When I first started going to business events (too many years ago) everyone stuck to agenda's and schedules. When it was time to sit, everyone sat. When it was time to listen, everyone listened. Events were more formal and people were more reserved in their actions. These days events feel more like a free-for-all networking activity with an event struggling to happen in the background. I've witnessed time and time again speakers from podiums fruitlessly pleading with the audience to find their seats. The chatter usually drowns out the PA system.
Now I don't believe that this change of attitude is a bad or good thing. It's just a thing that event organizers need to recognize so they can adapt to what's happening. Here are my recommendations, and what I am doing with events I organize:
- Plan more time for socializing. That means cutting back on content, but people will appreciate a more relaxed schedule. Give them enough time and they may talk themselves out and pay attention just to take a break. Careful though, give them too much time and they will drift away.
- Make entertainment the number one priority. Not education or ceremony. Of course both of the latter need to be present but, an entertained audience is a rapt listener. Pick your speakers, panelists and presenters based on their ability to connect to an audience.
- Stop letting sponsors near a microphone. Period.
- Change the order of activities. Do the official stuff first, then the reception. Call random people out of the audience to read the award presentation and give them an official "honorary presenter" pin before they sit down. Do a table change. Give everyone two table numbers. Sit at the first for dinner, sit at the second for dessert. Anything that will make their experience different from the last kazillion events they attended.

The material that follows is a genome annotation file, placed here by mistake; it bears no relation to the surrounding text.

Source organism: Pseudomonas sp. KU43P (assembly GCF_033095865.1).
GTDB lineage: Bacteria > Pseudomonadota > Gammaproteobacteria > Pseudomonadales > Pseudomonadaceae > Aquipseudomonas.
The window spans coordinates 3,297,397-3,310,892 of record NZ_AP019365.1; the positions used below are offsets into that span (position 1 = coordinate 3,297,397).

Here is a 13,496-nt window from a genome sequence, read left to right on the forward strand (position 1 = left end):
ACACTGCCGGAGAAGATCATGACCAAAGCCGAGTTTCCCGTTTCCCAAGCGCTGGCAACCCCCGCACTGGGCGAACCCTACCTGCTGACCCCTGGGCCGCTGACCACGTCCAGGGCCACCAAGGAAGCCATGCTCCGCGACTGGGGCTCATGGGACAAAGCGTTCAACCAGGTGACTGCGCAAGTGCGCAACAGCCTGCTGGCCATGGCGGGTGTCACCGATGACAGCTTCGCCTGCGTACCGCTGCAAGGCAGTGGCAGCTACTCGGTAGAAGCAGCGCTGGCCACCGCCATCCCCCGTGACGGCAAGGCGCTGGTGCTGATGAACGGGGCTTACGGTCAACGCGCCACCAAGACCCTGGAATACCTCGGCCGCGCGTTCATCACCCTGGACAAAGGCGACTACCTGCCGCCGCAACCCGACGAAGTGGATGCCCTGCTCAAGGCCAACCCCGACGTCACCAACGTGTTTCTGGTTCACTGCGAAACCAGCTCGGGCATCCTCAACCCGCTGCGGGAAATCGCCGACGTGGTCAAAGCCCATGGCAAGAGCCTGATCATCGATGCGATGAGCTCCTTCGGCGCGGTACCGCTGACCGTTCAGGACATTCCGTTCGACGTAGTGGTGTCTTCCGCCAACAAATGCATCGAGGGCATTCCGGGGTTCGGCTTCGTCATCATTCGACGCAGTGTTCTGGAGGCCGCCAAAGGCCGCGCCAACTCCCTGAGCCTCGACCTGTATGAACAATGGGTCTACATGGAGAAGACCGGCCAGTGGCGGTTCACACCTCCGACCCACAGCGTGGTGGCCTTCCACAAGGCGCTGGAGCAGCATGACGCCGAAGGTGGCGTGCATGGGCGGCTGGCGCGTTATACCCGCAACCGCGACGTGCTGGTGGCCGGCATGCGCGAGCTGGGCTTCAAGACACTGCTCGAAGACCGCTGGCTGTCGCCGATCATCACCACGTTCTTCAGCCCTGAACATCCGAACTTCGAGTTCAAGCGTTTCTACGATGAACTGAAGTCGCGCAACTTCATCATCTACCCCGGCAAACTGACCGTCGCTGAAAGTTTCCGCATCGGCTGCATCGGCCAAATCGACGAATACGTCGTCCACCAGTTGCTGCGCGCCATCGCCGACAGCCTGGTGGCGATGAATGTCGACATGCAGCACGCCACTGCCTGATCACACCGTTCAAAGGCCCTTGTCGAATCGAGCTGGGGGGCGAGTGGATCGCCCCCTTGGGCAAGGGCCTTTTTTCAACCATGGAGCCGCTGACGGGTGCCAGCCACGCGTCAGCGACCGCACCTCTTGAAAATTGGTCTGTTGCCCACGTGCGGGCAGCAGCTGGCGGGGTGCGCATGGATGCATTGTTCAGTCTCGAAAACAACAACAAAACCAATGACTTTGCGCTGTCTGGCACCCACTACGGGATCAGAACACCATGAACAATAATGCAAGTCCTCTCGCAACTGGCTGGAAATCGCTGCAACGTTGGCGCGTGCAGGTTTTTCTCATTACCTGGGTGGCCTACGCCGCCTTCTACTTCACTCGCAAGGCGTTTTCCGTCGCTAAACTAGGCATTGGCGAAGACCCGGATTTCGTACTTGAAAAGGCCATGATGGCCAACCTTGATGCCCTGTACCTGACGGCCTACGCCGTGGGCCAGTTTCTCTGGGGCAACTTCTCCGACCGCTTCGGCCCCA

- When the audience won't sit get away from the podium with a wireless mic and talk from the middle of the room.
- Challenge your panelists using slides to limit the content on each slide to one word. Yup, that's what I wrote. One word. Presenters reading bullet points to an audience is the most horrific thing indeed! If you want to see how good this works come see my presentation on building a brand at the '07 LMA conference (if I am accepted to speak of course... I have applied).
- Instead of a panel moderator, ask the panelists to end every answer or statement with a question for another panelist.
- Have event ambassadors whose duty is to wander among attendees and facilitate introductions. "Is there anyone here you'd like to meet ?"
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